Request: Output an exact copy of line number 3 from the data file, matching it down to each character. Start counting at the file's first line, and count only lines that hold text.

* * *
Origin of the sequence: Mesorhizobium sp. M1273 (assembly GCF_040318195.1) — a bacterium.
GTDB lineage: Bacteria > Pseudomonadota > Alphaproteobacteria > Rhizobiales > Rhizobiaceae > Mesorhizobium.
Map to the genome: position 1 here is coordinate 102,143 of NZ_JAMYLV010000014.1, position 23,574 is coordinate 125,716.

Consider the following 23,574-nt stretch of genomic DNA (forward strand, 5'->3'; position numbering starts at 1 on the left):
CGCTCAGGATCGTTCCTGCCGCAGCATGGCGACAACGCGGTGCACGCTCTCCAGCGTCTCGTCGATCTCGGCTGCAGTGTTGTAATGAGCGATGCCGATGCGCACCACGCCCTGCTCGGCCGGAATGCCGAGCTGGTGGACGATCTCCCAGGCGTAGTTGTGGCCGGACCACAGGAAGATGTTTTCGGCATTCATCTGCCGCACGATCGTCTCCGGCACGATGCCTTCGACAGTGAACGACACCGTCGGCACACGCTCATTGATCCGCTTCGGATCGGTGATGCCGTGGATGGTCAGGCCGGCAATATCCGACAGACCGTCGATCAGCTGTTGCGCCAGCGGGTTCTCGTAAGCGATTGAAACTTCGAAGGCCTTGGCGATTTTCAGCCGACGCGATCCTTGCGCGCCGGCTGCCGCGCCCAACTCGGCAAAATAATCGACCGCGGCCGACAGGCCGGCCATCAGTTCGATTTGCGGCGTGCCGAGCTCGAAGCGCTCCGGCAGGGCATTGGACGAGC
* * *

Map to the genome: position 1 here is coordinate 102,143 of NZ_JAMYLV010000014.1, position 23,574 is coordinate 125,716.